In a conference room, there are maps of California and Florida mounted to help the residential team analyse these markets. Says August: “It’s all about understanding how the courts process foreclosures, what the foreclosure laws are, what are the different protections. Each state has different mortgage rules that are hard to understand and that’s critical.”

His own corner office is stacked with data and analysis reports tracking factors influencing the housing finance market.


Painstaking research into local market conditions is not restricted to Oak Hill’s US mortgage strategy. For examining prospects in Europe, it has investment professionals focused on individual countries, too.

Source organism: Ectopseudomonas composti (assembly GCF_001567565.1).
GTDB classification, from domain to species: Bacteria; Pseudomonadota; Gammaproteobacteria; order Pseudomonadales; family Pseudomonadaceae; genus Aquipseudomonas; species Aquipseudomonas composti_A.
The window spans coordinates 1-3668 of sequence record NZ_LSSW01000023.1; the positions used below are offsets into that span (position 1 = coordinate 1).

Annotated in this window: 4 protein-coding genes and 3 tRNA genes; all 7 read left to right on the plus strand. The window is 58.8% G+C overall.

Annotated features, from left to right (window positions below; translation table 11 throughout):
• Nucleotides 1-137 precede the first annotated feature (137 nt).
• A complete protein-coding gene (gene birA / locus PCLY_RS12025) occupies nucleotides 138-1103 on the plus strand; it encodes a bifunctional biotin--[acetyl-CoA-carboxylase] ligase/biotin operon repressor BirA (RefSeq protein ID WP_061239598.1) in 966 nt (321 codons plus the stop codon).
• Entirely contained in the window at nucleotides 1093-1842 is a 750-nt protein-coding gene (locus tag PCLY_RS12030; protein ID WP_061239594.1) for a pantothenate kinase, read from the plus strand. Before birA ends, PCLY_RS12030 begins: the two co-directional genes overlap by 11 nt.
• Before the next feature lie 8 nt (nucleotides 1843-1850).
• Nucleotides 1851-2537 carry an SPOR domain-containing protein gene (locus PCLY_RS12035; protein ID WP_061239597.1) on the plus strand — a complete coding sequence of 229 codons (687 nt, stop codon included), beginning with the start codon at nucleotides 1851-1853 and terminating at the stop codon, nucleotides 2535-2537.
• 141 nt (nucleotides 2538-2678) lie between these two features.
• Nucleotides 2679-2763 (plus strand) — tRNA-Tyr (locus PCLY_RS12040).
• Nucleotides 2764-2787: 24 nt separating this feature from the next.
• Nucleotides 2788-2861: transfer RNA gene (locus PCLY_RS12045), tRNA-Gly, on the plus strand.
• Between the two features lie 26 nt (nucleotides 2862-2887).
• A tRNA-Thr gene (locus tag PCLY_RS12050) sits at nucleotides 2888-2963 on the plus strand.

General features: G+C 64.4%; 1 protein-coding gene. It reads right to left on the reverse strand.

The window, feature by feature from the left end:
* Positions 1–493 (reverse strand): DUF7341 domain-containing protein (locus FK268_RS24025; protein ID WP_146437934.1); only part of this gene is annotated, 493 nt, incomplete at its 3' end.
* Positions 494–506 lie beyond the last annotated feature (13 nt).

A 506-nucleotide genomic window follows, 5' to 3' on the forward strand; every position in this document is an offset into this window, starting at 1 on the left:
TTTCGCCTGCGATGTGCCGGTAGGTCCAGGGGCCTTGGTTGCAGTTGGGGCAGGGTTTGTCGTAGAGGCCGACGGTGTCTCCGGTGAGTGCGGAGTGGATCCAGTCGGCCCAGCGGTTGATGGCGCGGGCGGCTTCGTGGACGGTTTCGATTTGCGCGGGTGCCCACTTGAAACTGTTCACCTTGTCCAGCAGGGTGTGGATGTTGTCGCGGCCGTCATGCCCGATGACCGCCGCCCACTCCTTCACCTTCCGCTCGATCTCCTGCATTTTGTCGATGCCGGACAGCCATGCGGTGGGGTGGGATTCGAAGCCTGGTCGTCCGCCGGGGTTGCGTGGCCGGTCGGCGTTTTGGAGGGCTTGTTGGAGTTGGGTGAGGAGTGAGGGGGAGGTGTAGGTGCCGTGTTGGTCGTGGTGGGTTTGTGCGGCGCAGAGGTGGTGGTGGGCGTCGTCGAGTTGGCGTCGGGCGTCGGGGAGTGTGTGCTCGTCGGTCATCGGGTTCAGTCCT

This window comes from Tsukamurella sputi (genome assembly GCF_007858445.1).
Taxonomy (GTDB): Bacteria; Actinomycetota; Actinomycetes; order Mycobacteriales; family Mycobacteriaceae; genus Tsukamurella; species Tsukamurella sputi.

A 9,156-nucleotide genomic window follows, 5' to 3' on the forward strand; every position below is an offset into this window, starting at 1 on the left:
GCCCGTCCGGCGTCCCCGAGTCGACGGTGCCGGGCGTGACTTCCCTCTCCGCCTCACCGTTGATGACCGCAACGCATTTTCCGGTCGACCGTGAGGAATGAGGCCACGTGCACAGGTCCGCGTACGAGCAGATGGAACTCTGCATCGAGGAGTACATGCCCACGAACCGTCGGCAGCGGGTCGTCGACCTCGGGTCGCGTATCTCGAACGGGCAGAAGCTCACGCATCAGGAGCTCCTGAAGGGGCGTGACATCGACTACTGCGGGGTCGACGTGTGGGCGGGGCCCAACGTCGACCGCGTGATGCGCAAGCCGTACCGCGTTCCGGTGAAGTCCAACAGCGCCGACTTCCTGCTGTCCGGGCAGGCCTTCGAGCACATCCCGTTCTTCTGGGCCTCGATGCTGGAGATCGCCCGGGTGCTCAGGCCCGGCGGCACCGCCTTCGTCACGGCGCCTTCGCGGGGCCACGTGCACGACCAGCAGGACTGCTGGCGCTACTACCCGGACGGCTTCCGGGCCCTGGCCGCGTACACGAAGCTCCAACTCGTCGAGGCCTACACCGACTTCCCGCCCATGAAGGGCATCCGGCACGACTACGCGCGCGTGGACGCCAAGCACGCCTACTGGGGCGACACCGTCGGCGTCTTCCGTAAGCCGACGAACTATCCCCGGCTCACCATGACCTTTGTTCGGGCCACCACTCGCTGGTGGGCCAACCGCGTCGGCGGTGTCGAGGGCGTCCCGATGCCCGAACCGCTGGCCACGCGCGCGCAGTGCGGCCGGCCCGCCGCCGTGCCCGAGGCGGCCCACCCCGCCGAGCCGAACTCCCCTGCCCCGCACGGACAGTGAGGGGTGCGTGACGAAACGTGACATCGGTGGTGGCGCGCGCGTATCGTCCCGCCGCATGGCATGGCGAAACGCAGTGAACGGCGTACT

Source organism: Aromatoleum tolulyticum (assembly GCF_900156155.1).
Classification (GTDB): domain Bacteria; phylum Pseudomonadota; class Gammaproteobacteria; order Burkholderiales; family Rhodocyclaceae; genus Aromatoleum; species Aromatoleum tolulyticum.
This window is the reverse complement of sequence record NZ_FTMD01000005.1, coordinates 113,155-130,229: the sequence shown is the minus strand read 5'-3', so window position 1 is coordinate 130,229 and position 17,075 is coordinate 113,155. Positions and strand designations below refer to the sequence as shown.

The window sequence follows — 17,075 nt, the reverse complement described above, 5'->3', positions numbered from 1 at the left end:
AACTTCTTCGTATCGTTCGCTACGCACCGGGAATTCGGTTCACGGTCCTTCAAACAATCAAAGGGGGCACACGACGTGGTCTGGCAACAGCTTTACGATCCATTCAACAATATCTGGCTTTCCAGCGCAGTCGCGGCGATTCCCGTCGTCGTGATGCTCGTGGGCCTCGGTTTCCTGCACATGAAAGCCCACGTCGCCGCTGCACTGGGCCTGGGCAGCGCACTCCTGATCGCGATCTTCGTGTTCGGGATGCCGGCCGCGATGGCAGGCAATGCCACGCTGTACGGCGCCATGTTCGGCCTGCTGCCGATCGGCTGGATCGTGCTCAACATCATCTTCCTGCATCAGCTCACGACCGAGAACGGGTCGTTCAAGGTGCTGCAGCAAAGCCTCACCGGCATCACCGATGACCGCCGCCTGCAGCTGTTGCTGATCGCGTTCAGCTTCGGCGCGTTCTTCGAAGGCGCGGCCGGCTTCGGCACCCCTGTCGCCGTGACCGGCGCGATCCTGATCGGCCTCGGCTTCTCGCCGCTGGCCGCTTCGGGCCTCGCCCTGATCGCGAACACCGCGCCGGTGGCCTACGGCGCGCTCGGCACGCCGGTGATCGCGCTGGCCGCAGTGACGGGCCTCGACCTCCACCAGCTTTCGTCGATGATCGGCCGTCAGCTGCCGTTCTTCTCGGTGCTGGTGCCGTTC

“We think there is opportunity in Europe for many reasons. One is the uneven macro-economic environment of each country. Secondly, it’s that the banking system is fraught and challenged with many old loans, where many were not adequately marked to market and now the ECB is going through a quality review to get greater integrity of valuations,” says Robert Okun, Oak Hill’s chief investment officer of US credit and senior partner.

“The banks are clearly retrenching as opposed to being active investors and thirdly, the capital markets in Europe are much different than they are in the US,” he adds.

Another difference between the US and Europe is that the expiry dates of 2012-14 loans in the US ended up getting refinanced and pushed back to 2018-2020. “In Europe, you still have a meaningful maturity wall that needs to be dealt with and these companies that need refinancings and capital requirements given a weak economy,” August says.